I sent an audition tape and read some lines. I waited a couple of weeks to hear anything back. Then, a couple of weeks went by, and they said, “Hey, we’d love for you to come and audition in person.” They flew me up to Los Angeles. I auditioned in front of Ryan Murphy, and the rest of the creators and some of the writers. It was very intimidating. But I just got up there and did my best. I guess the next day, they called me as I was getting on the plane. They toldme, “Noah. Hey, you got the part.” I was like, “Oh.” So I went home. I was like, “What will I do?” I think I flew back home for a day and a half and packed up all my things. Then I went out to LA and I lived out there for, I guess, five, almost six months. I literally just got back to South Carolina two days ago. But yeah, it’s been a whirlwind. Acting is a completely different world. It’s very funny. I think I learned a lot. It was a great group of people to be around. They were very good to me, very welcoming.  


Emily: That’s awesome. I wanted to ask you about one thing – you’ve seen the acting world. You’ve seen the music world. What are some insider lessons that you’ve learned about working with people across two different industries. A lot of our artists may stick just with music, but it’s really good for them to be in multiple directions, multiple industries, more opportunities. Is there a difference?

Noah: I guess, yeah, there is a difference. I don’t know if I had noticed it as much while I was acting. Yeah, I did know there was a difference. I think the main thing in the industry, in the entertainment industry as a whole, that I found that really helps you more than anything, is being a nice guy to everyone and really gaining respect. I know it sounds so cheesy, but it’s true. Be that nice person and always take lessons when they’re given. Respect the people that have been there doing it longer than you have and try to learn from them.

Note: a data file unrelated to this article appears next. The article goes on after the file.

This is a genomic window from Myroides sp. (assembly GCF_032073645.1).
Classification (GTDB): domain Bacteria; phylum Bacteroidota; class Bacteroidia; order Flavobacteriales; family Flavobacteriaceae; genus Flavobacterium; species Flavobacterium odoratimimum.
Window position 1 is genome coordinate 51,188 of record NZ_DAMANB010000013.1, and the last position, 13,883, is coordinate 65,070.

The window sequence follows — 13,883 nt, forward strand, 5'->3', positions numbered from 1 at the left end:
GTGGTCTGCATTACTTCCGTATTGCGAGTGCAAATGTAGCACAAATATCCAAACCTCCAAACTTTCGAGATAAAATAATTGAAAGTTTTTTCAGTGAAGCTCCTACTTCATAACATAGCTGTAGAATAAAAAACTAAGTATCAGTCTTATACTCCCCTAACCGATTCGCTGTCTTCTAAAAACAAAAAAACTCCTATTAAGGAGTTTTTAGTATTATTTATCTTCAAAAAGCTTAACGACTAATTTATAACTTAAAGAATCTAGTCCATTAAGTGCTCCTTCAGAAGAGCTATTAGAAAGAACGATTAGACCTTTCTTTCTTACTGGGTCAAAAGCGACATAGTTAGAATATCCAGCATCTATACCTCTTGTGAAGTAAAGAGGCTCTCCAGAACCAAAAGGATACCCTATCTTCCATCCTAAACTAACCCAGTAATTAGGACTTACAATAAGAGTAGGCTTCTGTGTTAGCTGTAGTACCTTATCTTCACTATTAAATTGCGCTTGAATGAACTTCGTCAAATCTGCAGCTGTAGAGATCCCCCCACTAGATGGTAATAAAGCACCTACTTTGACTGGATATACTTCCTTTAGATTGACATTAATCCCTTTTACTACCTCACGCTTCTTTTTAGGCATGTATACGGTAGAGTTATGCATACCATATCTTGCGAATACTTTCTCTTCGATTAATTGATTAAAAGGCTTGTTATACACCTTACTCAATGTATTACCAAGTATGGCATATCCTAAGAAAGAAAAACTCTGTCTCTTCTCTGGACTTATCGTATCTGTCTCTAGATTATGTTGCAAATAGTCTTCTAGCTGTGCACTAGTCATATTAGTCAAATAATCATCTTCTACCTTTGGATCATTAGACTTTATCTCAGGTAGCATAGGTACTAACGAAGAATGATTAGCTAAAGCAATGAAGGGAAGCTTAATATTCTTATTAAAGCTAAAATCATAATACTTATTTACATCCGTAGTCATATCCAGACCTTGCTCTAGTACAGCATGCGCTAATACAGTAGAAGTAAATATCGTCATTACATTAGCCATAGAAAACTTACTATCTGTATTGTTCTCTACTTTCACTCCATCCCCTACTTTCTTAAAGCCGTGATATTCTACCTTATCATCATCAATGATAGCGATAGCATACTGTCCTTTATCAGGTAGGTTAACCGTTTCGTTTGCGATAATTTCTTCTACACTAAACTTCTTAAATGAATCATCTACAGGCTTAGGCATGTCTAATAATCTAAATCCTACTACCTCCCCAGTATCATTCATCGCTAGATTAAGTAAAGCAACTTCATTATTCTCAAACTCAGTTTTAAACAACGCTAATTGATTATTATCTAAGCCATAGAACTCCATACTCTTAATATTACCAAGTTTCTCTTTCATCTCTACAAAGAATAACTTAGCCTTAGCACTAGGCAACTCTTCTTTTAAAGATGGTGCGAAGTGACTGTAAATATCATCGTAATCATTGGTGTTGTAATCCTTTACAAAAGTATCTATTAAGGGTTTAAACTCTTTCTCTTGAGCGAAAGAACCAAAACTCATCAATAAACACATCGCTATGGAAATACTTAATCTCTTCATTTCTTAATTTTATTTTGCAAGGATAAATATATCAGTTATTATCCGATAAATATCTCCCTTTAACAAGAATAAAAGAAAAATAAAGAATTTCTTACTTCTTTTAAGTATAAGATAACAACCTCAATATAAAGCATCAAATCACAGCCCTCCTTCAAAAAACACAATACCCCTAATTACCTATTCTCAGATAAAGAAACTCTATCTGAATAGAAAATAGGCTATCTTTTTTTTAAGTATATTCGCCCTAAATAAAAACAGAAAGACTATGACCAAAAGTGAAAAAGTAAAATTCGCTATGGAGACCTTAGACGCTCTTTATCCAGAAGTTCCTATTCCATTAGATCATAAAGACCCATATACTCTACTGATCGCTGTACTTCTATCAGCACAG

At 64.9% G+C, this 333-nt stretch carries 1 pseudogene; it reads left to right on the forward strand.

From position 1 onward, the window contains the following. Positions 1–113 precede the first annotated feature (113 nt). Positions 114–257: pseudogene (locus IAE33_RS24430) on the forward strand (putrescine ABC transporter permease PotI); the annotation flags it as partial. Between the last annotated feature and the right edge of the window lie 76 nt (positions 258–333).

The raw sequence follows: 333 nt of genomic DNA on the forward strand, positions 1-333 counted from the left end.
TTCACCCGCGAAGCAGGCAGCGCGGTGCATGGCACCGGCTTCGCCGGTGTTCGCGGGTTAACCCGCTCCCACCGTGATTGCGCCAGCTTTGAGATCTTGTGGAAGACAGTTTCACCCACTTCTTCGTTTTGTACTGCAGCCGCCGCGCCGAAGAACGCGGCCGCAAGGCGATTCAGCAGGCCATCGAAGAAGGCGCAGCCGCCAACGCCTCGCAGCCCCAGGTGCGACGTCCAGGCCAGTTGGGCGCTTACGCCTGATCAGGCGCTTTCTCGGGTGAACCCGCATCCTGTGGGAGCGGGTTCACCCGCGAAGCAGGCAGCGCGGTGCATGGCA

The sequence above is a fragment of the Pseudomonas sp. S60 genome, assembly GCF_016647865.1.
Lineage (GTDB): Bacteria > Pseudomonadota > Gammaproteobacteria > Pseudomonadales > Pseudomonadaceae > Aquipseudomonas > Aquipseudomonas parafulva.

Emily: No ego. Be cool…just being your authentic self while doing great work…

Noah: Yes. You make connections by just being a relaxed, happy person with all these new people. I made tons of connections that I would have never had. Just by hanging out with these people! It doesn’t have to be a big scary intimidating world as musicians and actors make it.  


Emily: Awesome! My final question is: where do you see your career going in the next, let’s say, two or five years? Where do you want it to go?

Noah: Honestly, I’m definitely focused more on music again. I mean music is my number one. I’m just now starting to record some new stuff. I really want to get some EP out of some new things. Then I’d love to hit the road with my band and tear up the pavement for a little bit, and see where that goes. I really just want to extend my music. That’s my main goal right now.


  Emily: I wish you the best of luck on your tour! What would be some final inspirational advice for the aspiring artist?

Noah: … You just have to keep doing what you’re doing. I mean it’s funny how things happen. Glee fell in my lap. I was very close to not doing it because it was so outside of my comfort zone. But then I just figured I know 100 more people that would kill to have that opportunity. This literally fell on my plate, and I would have been ridiculous not to pursue it. I’m so glad. It opened me up so much, not just career-wise, but it really made me step out of my shell a good bit. I made some really good friends and really cool choices. So, you just keep doing what you’re doing. Someday, it’s going to happen.